“Hands above my head. I heard,” the guy replied, his tone amused. He still did not comply, however—he tilted his head to the side, staring somewhere to Nathan’s left. He seemed to listen, intent, as the rumble of engines from outside seeped into the room, and the night air wove through his hair, wavy and messy, long enough to brush his chin. “‘Me and the Devil Blues’. This is one of the classics,” he said approvingly. His fingers were tapping the time on his thigh. “I can assume there is ‘Crossroads Blues’, too?”
“Yeah. Couple of songs on,” Nathan replied. He blinked again—he shouldn’t get distracted. But the street noises mixed beautifully with the song, counter-pointing it beat by beat, sliding around it with ease. The stranger’s fingers tapped the denim of his jeans, light and vaguely hypnotic. Nathan had to tear his gaze away, willing his eyes back on the gun. He should probably stop talking. “You know Robert Johnson?” he asked instead the gun beginning to weigh on his tired arm.
“You could say that,” the stranger replied, gentle. “Also, you could put that down.” He motioned with his chin towards the gun. Nathan groaned and shifted the glass pressed against his temple.
“I don’t think so,” he said. For some reason, he couldn’t quite drag himself out of the heavy, quiet atmosphere that seemed to have enveloped the room. He sought sharpness and focus, and his senses responded too slowly, as if they’d been enveloped in warm, thick molasses. Nathan felt a tug of dread somewhere near his nape—he could have been drugged. He tried to remember if the whiskey tasted different, wrong, but he couldn’t seem to focus. “Hands on your head, and identify yourself. This is your last warning.”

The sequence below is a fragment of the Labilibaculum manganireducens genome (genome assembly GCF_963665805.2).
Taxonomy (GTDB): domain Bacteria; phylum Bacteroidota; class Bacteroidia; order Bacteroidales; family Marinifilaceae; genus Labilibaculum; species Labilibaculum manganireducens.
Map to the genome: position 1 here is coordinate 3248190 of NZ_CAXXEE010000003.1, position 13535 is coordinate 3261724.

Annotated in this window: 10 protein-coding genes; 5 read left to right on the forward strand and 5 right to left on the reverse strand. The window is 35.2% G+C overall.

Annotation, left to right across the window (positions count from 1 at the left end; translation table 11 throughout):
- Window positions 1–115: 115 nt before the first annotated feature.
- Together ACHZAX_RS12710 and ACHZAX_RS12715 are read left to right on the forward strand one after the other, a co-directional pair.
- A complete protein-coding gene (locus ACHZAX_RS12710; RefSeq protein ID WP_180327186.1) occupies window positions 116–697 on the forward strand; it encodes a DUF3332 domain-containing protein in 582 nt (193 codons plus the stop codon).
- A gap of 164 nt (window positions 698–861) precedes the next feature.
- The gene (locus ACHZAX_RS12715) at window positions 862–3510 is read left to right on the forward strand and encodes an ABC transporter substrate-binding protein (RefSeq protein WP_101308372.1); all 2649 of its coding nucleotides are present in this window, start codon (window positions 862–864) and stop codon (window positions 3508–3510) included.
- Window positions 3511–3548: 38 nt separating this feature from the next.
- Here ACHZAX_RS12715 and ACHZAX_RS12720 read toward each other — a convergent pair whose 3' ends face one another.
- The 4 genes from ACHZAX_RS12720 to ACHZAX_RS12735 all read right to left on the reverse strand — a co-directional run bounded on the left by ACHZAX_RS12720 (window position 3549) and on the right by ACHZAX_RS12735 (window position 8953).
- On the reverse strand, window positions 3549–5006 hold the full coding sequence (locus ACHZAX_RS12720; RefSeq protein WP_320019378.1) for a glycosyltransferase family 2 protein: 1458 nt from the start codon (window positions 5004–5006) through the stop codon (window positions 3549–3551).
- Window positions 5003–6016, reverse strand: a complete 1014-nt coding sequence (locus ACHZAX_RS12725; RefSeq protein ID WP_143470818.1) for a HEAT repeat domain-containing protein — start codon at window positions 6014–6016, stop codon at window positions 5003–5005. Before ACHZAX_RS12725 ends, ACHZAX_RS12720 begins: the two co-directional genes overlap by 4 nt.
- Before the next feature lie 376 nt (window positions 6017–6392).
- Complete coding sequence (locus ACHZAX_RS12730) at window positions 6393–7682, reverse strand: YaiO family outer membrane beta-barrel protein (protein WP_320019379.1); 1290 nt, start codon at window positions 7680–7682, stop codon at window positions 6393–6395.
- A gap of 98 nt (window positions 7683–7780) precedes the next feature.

The stranger smiled, and it was shiny and silent and strangely luminous—and bordering on infuriating, now. “That’s a lot of rationality from someone who was just thinking of cracking his head open with a glass,” he said, all too happily. Nathan swallowed.
“I said it was just a thought,” he couldn’t quite stop himself from protesting, and it was a second too long before he realized what he was saying—and his blood temperature seemed to suddenly drop a good few degrees. He shifted his gaze on the smiling stranger, suddenly cautious. And somehow, the gun did not quite make him feel that safe anymore. “And you—you are not supposed to know that,” he said slowly. The stranger looked back at him, and God, if only he’d stop smiling.
“Yeah, well. Don’t worry,” he said. “I won’t tell anyone.” He shook his head as he chuckled to himself, a stray lock falling in front of his eyes. He brushed it back, careless, and adjusted himself more comfortably on the wooden window frame. “As I said, you can put that down. Perhaps a sip of that drink of yours would help.”
Nathan had been in all sorts of dangerous, crappy, even flat-out deadly situations, and he’d learned how to keep his cool and remain rational. He had rules, strong and unyielding like fucking iron bars, and he followed them without cutting himself a single inch. It was easier to make it out alive when the mind was not crippled by terror, the logic not smothered by screaming animal instincts. He clung to controlling his mind and body when there was nothing else he could control; he’d learned to appropriately restrain himself in the face of danger and fear, and if surviving this far was any indicator, he knew that it worked.
And that was pretty much why, Nathan mused, he hadn’t got a fucking clue of how he should be behaving now. He tried to visualize the situation, adapt it to recognizable patterns, locate the danger, the unsolved equation, hazard a solution. There he was, sitting in his armchair in his freaking living room at ass o’clock in the morning and pointing a gun at a cheerful, blues-loving stranger who sat on his window and who had, apparently, just read his mind. Not much logic to be found there...